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2020-01-01 8:52 AM


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Subject: New to Triathlons
Hi, as the thread explains, I am brand new to the concept of triathlons and want to push myself to accomplish something I didn’t think I can. I am booked on to do my first OD tri in September and wanted to know, is there a minimum time that you need to achieve? Are you disqualified?

I am not very fit at the moment and want his to be my push in 2020, but worried I may be too slow.

Thank you all and happy new year


2020-01-01 10:18 PM
in reply to: #5265053

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Subject: RE: New to Triathlons
Welcome to the club!

Each race can have different cut off times for the event. They may even have cutoffs for each individual leg of the race. I would email the race director or check out the athlete guide to see if it’s listed.

You have plenty of time to get ready. Good luck!
2020-01-02 12:10 PM
in reply to: CarlCarlos


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Subject: RE: New to Triathlons
Sounds like you have lots of time. I think you're going to be ok. Some races do have cut off times. You can always email the race director if you can't find information about cut off times.
Here's a couple things to consider:
Join a Tri Club or Master's Swim Group
Snag a book on triathlon
Practice running after biking (Brick Run)

Best of luck!
2020-01-02 4:55 PM
in reply to: #5265081


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Subject: RE: New to Triathlons
Thank you for the advice and best wishes
2020-01-03 7:06 AM
in reply to: CarlCarlos

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Subject: RE: New to Triathlons
Embrace the suck Carlos.

You have lots of new adventures ahead and they are all individually intimidating enough that most people won't endeavor to do them. You did so tie your shoes and let's go.


The Swim
If you can get help with swimming, it would go a long way. I am an adult onset swimmer (could swim but never swam continuously until two years ago). I feel like a shoe box with arms and legs, the only way I can achieve more speed in the pool is to get a coach. Try it if you can. Otherwise I have muddled through a bunch of swims and wanted to quit each one...but I never did.

The Bike
Personally I love the bike. I started my fitness changes with running, so felt comfortable there. Wait until the first time you clip into your bike and come to a rolling stop only to find out that you forgot to unclip. It's like a line that we all have to cross, some more gracefully than others. Use a lot of caution as you get used the handling of your bike, don't even consider aero bars until you are very comfortable with how fidgity a road bike can be. Don't forget to drink water, you forget you're sweating so much because the help of the wind. Your will recover from the seat, it just takes time...and more time....and more time. Give a lot of attention to the bike in training so that on race day it's the "fun part".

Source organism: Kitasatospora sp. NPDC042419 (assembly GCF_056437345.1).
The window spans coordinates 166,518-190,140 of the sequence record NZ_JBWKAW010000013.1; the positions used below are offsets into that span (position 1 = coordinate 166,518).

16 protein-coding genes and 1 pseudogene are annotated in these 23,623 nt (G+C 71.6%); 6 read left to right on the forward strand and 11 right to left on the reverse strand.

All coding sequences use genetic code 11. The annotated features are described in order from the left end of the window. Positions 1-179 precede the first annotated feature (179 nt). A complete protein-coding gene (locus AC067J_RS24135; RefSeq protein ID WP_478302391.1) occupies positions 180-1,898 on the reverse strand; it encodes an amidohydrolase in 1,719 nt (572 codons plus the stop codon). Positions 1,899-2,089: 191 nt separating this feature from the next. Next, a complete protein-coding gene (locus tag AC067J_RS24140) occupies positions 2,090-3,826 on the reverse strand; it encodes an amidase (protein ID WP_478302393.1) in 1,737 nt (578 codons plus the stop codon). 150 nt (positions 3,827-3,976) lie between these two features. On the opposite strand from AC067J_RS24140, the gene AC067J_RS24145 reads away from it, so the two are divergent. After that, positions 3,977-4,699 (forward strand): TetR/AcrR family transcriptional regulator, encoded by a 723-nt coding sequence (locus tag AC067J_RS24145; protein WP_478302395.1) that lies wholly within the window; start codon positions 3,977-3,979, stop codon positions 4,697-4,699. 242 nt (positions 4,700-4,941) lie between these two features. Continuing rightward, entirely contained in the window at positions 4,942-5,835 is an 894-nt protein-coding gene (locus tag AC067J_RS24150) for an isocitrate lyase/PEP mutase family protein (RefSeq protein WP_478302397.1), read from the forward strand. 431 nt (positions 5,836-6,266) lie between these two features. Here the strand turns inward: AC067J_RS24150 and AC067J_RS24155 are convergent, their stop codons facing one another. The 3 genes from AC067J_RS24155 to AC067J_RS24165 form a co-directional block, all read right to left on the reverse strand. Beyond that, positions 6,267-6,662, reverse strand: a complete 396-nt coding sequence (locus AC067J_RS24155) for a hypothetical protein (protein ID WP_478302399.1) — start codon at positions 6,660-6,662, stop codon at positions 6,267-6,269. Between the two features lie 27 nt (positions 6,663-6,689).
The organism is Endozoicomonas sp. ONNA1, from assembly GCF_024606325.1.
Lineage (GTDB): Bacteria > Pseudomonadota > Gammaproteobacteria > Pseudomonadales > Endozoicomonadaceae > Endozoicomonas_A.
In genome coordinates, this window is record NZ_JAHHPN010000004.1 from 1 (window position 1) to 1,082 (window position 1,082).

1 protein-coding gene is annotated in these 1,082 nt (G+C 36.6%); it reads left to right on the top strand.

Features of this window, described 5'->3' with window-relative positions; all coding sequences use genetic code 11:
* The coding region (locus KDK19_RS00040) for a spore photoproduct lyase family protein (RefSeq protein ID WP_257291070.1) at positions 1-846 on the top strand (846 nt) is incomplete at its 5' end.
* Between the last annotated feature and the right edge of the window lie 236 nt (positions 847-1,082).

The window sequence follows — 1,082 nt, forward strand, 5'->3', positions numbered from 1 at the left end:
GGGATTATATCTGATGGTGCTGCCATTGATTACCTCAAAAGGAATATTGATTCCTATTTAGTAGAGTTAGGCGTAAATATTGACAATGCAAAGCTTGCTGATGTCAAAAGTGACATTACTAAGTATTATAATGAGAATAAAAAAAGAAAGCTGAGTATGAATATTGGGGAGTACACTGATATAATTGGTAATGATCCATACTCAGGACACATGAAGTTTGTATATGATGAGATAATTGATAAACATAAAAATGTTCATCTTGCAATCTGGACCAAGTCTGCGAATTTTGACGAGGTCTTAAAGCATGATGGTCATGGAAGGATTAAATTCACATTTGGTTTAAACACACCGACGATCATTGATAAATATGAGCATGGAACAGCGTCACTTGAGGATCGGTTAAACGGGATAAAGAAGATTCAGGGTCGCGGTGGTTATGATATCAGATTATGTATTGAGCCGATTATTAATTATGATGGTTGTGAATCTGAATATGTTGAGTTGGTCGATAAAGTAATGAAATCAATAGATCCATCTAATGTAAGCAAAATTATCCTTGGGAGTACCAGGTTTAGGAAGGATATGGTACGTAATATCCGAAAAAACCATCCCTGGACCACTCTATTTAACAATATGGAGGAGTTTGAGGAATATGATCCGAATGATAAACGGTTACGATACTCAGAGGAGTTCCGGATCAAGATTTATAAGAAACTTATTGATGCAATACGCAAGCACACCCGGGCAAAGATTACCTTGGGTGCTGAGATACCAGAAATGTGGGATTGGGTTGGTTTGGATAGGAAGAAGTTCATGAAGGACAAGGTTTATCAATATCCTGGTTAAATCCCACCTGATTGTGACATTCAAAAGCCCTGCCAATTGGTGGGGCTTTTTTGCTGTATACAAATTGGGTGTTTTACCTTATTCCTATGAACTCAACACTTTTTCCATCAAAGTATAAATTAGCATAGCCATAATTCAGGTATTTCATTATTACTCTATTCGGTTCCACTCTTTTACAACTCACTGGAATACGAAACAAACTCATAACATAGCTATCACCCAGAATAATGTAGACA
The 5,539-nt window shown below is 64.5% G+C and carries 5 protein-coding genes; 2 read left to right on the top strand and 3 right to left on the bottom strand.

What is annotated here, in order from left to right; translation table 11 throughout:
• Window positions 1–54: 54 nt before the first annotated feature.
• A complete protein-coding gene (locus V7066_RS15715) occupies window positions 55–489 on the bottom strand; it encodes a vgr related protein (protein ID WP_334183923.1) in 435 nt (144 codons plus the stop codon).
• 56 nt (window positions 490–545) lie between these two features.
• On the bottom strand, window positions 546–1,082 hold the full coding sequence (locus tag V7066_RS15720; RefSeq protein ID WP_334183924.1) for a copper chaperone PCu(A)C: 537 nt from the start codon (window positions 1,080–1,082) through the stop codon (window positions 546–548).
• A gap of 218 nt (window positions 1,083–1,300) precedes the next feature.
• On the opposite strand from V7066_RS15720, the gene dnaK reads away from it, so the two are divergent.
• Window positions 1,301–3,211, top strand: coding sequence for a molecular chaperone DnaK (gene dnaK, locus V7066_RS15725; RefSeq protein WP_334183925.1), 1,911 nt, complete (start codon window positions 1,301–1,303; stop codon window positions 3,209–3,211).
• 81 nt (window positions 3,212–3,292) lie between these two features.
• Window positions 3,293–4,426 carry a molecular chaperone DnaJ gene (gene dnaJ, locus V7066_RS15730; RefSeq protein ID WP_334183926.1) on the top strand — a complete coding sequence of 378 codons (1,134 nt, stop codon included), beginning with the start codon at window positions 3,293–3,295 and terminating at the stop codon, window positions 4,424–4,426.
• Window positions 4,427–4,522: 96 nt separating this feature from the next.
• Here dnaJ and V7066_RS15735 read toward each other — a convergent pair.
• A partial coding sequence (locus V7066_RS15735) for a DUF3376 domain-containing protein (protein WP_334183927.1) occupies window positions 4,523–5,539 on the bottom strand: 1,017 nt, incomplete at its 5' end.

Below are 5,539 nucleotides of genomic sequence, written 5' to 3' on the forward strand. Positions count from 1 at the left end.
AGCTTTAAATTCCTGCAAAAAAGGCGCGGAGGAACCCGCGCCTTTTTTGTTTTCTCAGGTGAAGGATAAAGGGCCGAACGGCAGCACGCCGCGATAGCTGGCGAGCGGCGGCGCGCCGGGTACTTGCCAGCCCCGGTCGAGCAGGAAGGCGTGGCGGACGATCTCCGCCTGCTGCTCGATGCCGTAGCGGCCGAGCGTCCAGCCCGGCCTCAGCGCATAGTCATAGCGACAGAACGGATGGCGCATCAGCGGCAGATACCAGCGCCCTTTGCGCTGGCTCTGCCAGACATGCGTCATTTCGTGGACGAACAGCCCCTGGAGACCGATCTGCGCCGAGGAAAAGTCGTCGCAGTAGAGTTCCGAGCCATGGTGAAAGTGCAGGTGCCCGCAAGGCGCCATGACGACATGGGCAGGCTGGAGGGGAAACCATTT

The Run
As mentioned above, work on brick sessions, work on them regularly. They don't need to be long, just to become comfortable getting off the bike and feeling your legs turnover. On race day, here is where you really embrace the suck. You're tired, it's hot and you've likely not fueled correctly in your first race. Have some gels (hi sodium) or maybe a couple of salt tabs available. This will help to offset the cramping. At this point, you can run/walk or walk/walk or RUN. Enjoy it, thank the volunteers and the spectators and maybe find a friend on the course. Everyone else around you is hurting too.

The journey is the adventure. The race is the bonus at the end.
2020-01-07 4:41 PM
in reply to: PigeonTri

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Subject: RE: New to Triathlons
What Steve said. That's a pretty good rundown, feel free to ask about specifics.

Watch out for info overload, there's a lot of info out there that's geared for more experienced athletes. If you're in a position where getting a coach is reasonable, then awesome. Otherwise find an online coaching platform or a free training plan and stick to it. The best things you can do as a beginner is to work on basics and establish consistency.

I've volunteered for a couple of local sprints and I know there were people past the cut off times. I'm sure it depends on the race and the officials, but as long as your moving and not holding up awards or takedown, they probably won't yank you. Even without knowing your current fitness, I can say with some confidence that if you start training now, you probably won't have any problem with the cut offs. As daunting as it might be now, you'll be amazed at how much progress you can make between now and then.


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